Letters to the Editor: The America I knew was better than this
Yu Mengjie

Editor's note: This is a letter from Yu Mengjie, a graduate from Clark University with a master's degree in communication, sharing her thoughts about the Capitol riot.

There is an old Chinese saying, "Even an upright official finds it hard to settle a family quarrel." And I always learned from our media that it is reckless behavior to butt in other countries' internal affairs. However, with the U.S. run-off election turned into a riot and Trump supporters storming the U.S. Capitol, it is hard for anyone in the world with internet connection to turn a blind eye.

I spent two years living there, from 2013 to 2015, while I finished my master's degree and learned to drive for the first time.  It was not a long period, but many memories flash in front of me now and then. Therefore, after an inner struggle, I decided to write down my feeling about the chaos. Some of my views might be personal since I am not a professional journalist, so thank you for your tolerance.

Although from the previous reports, I expected some unrest along with the U.S. election process. I was still astonished to see a picture suggesting that the House of Representatives Speaker Podium had wound up on eBay. It was most likely an internet prank, yet it aptly described the chaos that the U.S. is facing. It's a joke that is hard to laugh at since the U.S. is still ranked at the top of the world economy, and it is also a country with a strong military force and nuclear weapons. Once such a country falls into turmoil, its impact on the world will be immeasurable. What is even weirder is that Trump put his people's lives in peril because he is unhappy with the election results. Five people died in the Capitol riot so far.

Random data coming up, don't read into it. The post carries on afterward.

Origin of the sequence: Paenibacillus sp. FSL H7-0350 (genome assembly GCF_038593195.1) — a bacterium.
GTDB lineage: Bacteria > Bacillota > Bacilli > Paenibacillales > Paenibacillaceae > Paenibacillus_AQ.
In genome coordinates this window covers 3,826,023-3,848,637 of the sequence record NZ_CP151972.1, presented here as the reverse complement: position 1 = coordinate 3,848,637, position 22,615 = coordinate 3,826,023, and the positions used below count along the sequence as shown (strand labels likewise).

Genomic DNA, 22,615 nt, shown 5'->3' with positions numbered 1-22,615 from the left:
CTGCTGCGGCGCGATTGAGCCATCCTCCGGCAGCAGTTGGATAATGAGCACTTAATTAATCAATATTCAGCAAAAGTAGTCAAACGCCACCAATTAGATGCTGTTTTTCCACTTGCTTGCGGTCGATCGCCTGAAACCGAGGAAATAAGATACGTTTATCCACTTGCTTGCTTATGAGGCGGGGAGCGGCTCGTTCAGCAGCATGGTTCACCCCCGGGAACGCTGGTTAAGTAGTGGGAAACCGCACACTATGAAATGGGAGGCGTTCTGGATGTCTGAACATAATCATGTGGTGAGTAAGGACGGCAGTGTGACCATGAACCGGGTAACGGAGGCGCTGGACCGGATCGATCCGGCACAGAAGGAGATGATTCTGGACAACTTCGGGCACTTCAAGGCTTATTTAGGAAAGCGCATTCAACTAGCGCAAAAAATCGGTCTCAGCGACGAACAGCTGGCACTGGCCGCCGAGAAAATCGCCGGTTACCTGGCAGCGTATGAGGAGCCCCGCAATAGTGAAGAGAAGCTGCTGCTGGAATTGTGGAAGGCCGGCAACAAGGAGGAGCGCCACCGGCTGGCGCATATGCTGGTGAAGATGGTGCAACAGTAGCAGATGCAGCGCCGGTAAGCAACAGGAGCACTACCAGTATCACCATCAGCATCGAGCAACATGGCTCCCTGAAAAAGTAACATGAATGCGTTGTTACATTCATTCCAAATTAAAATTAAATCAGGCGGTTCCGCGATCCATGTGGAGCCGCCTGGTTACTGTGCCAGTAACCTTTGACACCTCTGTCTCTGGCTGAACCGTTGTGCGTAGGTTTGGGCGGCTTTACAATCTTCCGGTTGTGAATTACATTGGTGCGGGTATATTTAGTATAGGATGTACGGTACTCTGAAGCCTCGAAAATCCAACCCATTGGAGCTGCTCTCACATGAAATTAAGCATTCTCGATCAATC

Another thing in this chaos that leaves a deep impression on me is Facebook and Twitter's immediate response to Trump's unchained posts inciting violence. Twitter has blocked Trump's account permanently, and Facebook blocked him from posting indefinitely.

People nowadays are living in a social media era. It changes the way we communicate. Information spreads faster, but it also brings some unexpected risks. Early in 1895, French social psychologist Gustave Le Bon defined the characteristics of crowds as "impulsiveness, irritability, incapacity to reason, the absence of judgment of the critical spirit, the exaggeration of sentiments, and others. " His theory may sound arrogant, but it seems like those characteristics are magnified on social media when people can hide their identity behind the screens. 

In August 2019, political theorist at Harvard University Danielle Allen had already foreseen that, yes, "speech on a social media site, or a presidential platform, can eventually incites violence" and advocated that the rules of incitement should apply to social media.

The suspended Twitter account of U.S. President Donald Trump on a smartphone arranged in Washington, D.C., U.S., January 9, 2021. /Getty